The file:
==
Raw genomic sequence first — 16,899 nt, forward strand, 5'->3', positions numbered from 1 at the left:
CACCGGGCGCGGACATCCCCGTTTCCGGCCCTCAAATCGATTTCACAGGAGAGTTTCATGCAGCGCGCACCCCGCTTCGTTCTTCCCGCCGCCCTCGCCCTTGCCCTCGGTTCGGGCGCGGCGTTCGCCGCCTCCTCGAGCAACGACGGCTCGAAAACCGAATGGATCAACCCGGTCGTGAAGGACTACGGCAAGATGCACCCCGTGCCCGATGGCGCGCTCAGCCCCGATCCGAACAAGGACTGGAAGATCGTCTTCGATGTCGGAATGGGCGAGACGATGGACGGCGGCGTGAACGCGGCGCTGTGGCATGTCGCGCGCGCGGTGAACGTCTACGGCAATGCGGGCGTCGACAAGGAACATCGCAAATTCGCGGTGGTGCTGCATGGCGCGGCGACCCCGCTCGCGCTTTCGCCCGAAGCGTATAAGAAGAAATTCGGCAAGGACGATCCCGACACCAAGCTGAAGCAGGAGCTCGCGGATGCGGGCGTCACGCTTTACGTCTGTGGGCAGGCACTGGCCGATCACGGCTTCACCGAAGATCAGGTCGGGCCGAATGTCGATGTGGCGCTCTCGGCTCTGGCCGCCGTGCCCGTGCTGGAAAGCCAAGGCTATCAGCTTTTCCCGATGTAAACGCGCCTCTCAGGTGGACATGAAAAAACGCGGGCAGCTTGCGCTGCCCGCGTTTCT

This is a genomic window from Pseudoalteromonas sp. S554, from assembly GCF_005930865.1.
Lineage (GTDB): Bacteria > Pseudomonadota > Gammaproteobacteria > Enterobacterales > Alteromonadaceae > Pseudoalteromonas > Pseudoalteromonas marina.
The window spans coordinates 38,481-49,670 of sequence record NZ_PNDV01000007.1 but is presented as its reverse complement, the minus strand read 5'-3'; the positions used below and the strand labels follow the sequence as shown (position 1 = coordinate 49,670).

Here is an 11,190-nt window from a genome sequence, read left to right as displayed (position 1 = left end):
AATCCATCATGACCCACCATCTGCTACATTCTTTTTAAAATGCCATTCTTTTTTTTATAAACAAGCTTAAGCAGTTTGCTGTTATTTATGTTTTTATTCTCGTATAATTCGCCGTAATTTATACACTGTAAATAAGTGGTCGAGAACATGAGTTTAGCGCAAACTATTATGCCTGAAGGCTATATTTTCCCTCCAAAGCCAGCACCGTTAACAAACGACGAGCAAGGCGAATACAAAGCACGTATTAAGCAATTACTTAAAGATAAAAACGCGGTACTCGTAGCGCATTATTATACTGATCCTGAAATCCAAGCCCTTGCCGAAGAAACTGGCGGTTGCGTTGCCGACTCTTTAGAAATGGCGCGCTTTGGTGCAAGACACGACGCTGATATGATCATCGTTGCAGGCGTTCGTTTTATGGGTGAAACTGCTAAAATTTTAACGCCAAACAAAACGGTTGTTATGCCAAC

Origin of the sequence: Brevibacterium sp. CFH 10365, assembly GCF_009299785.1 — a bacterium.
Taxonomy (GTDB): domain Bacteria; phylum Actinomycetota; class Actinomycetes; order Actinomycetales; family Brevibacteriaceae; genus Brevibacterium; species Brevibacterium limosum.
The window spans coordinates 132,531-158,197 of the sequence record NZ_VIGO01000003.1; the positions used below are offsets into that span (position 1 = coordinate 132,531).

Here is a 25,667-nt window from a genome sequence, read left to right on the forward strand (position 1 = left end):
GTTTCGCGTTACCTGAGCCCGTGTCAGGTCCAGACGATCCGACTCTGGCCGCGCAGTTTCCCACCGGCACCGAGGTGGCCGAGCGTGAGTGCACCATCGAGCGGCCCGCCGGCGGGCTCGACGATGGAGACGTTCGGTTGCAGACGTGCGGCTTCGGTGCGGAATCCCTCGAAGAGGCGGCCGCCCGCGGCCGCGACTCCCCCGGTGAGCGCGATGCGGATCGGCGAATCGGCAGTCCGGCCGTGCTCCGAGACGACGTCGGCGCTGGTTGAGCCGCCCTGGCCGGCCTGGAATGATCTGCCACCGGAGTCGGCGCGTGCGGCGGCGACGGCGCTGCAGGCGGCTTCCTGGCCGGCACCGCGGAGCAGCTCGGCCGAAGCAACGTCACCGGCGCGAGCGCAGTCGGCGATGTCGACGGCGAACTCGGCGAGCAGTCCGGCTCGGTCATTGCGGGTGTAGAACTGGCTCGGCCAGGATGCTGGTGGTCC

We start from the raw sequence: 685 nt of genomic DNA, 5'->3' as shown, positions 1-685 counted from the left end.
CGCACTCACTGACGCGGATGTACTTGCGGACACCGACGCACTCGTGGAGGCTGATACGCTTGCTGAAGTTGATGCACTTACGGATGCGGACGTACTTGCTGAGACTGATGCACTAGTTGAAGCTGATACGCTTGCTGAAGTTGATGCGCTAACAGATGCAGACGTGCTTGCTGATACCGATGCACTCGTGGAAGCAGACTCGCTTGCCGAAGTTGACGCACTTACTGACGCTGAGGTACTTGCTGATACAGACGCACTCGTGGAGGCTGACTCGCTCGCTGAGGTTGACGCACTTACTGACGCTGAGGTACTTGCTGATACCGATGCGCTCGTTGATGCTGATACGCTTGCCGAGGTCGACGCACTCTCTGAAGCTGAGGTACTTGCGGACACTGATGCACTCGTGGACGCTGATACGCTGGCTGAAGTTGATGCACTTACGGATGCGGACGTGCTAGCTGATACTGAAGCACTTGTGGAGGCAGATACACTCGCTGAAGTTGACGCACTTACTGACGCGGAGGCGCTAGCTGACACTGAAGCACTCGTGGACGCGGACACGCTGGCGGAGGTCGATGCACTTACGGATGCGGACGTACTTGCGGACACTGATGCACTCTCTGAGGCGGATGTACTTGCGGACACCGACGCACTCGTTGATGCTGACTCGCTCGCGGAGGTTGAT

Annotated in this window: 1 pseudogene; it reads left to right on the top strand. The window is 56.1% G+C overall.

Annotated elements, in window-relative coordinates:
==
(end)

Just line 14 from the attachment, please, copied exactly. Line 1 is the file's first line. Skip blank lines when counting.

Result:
CGCACTCACTGACGCGGATGTACTTGCGGACACCGACGCACTCGTGGAGGCTGATACGCTTGCTGAAGTTGATGCACTTACGGATGCGGACGTACTTGCTGAGACTGATGCACTAGTTGAAGCTGATACGCTTGCTGAAGTTGATGCGCTAACAGATGCAGACGTGCTTGCTGATACCGATGCACTCGTGGAAGCAGACTCGCTTGCCGAAGTTGACGCACTTACTGACGCTGAGGTACTTGCTGATACAGACGCACTCGTGGAGGCTGACTCGCTCGCTGAGGTTGACGCACTTACTGACGCTGAGGTACTTGCTGATACCGATGCGCTCGTTGATGCTGATACGCTTGCCGAGGTCGACGCACTCTCTGAAGCTGAGGTACTTGCGGACACTGATGCACTCGTGGACGCTGATACGCTGGCTGAAGTTGATGCACTTACGGATGCGGACGTGCTAGCTGATACTGAAGCACTTGTGGAGGCAGATACACTCGCTGAAGTTGACGCACTTACTGACGCGGAGGCGCTAGCTGACACTGAAGCACTCGTGGACGCGGACACGCTGGCGGAGGTCGATGCACTTACGGATGCGGACGTACTTGCGGACACTGATGCACTCTCTGAGGCGGATGTACTTGCGGACACCGACGCACTCGTTGATGCTGACTCGCTCGCGGAGGTTGAT